As few as possible. Only hire when you're hurting.
There's not enough information to answer your question, but I'll provide some parameters.
I think that's really the answer you're looking for. Like everything else in life, you can't build things too fast, even if you have tons of resources, or they'll fall apart. Hire a CTO. The CTO hires 5 senior people who get to define the next generation of the product, get familiar with it and with each other. The CTO and his people can in turn hire a 15 more people and break them into teams, and so on.
One other thing that you need to realize is that a team of 5-6 developers can a lot in a new product. At the end of the year, they'd put in 5-6 man years into the product :-).
Right, too little information. If this thing is still early and small, and your investors aren't forcing you to hire more, I feel like a great number is 3. 1 designer, 1 developer, and 1 guy who helps fall in between. Maybe he does some design, maybe more development. But can help both other folks. 37signals also shares this same advice and built basecamp originally with this number.
1 but an awesome 1
s/he'll help you to figure out if you need more
As was mentioned previously, hire as few people as possible. The more employees you have, the more "overhead" (read hassle) you will have to go through because no matter how good the CTO is, you will still have to deal with payroll, holidays, sickness, slacking and other interesting problems that occur when people work in groups.
From my own experience as a software developer, one rock star programmer is worth ten. You'd better get a team of the 2 greatest programmers you can find than go and hire 10 unexperienced ones. They'll get more done in the same time and do it better.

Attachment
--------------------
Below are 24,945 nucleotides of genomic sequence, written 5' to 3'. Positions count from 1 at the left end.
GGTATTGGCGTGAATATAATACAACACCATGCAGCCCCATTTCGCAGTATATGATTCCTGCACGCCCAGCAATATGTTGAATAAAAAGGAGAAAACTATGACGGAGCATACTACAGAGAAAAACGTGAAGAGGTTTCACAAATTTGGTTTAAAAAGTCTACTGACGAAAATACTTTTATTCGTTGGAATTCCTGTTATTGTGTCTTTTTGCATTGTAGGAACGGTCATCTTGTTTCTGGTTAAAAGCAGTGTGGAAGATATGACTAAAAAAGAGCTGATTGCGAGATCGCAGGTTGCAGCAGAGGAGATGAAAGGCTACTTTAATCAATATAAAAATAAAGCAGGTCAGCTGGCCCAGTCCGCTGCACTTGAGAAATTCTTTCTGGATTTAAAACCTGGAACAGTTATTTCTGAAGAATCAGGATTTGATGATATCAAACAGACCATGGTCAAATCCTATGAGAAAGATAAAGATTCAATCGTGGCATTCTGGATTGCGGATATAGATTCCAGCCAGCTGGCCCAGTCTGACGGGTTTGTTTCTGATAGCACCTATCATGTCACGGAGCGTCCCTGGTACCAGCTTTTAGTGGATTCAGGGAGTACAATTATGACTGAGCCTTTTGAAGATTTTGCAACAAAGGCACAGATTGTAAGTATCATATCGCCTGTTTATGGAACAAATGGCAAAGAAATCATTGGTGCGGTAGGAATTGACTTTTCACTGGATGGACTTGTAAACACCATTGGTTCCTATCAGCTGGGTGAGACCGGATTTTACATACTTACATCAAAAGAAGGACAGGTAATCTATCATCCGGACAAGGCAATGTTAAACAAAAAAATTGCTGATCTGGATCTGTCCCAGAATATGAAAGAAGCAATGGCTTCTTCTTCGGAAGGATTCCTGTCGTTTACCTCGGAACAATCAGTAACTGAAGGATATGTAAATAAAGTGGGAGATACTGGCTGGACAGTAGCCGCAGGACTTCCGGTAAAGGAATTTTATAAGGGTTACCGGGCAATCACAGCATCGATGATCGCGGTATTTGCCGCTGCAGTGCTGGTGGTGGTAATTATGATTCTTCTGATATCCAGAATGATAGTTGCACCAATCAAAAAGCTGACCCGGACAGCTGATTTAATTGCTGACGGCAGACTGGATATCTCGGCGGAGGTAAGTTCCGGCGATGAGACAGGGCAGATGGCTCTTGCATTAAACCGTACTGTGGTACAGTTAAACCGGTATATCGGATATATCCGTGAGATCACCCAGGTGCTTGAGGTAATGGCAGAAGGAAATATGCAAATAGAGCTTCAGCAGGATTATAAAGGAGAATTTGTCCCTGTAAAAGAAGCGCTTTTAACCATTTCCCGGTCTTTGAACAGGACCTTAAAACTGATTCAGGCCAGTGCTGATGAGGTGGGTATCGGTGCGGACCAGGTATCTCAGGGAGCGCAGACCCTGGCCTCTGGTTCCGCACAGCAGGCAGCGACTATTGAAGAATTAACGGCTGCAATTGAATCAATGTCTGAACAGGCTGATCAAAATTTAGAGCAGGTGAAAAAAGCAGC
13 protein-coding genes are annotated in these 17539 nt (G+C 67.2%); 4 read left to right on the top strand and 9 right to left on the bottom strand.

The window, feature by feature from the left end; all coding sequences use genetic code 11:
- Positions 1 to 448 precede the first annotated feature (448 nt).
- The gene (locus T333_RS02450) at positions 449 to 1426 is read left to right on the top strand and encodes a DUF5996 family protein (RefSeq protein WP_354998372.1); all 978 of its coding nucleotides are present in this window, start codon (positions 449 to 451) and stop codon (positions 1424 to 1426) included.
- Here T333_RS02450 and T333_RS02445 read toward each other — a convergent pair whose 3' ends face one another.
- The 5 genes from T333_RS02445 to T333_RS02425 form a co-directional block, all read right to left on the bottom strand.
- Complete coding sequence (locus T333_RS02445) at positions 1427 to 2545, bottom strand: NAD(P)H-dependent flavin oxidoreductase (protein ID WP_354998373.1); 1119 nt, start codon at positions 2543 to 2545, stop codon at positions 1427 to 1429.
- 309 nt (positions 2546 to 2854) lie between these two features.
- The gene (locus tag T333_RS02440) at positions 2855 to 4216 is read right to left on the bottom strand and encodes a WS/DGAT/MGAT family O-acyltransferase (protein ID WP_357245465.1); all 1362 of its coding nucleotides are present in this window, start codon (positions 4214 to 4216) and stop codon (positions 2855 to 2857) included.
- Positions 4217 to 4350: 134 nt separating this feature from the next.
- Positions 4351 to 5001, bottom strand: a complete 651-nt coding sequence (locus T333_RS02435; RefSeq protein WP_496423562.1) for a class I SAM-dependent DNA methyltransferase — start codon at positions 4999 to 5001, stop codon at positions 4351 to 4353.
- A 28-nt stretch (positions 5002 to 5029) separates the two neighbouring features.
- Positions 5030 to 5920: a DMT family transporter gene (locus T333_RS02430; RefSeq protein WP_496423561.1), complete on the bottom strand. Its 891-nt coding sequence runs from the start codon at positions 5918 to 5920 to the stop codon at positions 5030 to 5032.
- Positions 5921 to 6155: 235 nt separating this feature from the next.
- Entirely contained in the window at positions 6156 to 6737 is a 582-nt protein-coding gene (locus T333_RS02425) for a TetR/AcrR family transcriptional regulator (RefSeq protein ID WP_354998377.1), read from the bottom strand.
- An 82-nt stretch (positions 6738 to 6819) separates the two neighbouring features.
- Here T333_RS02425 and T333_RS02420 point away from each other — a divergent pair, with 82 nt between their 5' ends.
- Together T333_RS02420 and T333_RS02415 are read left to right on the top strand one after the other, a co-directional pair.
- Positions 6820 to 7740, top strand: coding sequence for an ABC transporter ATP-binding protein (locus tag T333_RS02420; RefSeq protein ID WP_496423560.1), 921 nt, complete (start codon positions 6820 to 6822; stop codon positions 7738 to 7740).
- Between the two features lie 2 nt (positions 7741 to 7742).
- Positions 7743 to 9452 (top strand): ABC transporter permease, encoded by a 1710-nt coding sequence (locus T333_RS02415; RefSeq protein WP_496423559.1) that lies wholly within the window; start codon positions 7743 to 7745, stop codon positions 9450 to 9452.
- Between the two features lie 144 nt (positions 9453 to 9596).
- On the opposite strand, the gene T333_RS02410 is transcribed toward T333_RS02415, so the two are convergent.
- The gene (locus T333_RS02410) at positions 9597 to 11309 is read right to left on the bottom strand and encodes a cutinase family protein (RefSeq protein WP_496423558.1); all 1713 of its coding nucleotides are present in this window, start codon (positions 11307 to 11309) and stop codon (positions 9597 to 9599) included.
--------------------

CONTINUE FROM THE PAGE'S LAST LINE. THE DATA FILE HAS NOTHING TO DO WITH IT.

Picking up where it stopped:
I would add that the choice of technologies is as much important. As a startup, you probably want to go for open source and languages that offer high productivity. You shouldn't worry too much about performance or scaling issues at this point. Focus on what you're good at and let cloud providers do the heavy lifting.
Talking from my own experience though, this might not hold true in all cases.
Hire one really strong, seasoned developer (or ideally have her/him on the founding team and pay less), and add 2 more. Pick a fast dev platform, and race away in an agile mode. Keep management issues to a minimum and get product built. If you can afford it at all, bring in a virtual CTO/advisor who can help set up your overall technical direction right so that you don't have to rip out all your code later, but can actually refactor it all :)
Also, demand automated testing at the unit, functional, integration and UI level, and you'll get a ton done very fast.
Depends on the product, depends on the requirements, depends on the legacy code. 1 KLoC or 50KLoC code or not code at all?
If you are just starting feel free to go up to 5, if it's legacy code I don't see a point more than 3 since you can't let them just dive into the code. So get 3 first train them, when they are confident about the code, application and the vision then you can hire 6 more if you really really need it. But it's darn rare that you'll need 10 developers in that early, and it'll pain to manage.
I would recommend the following strategy: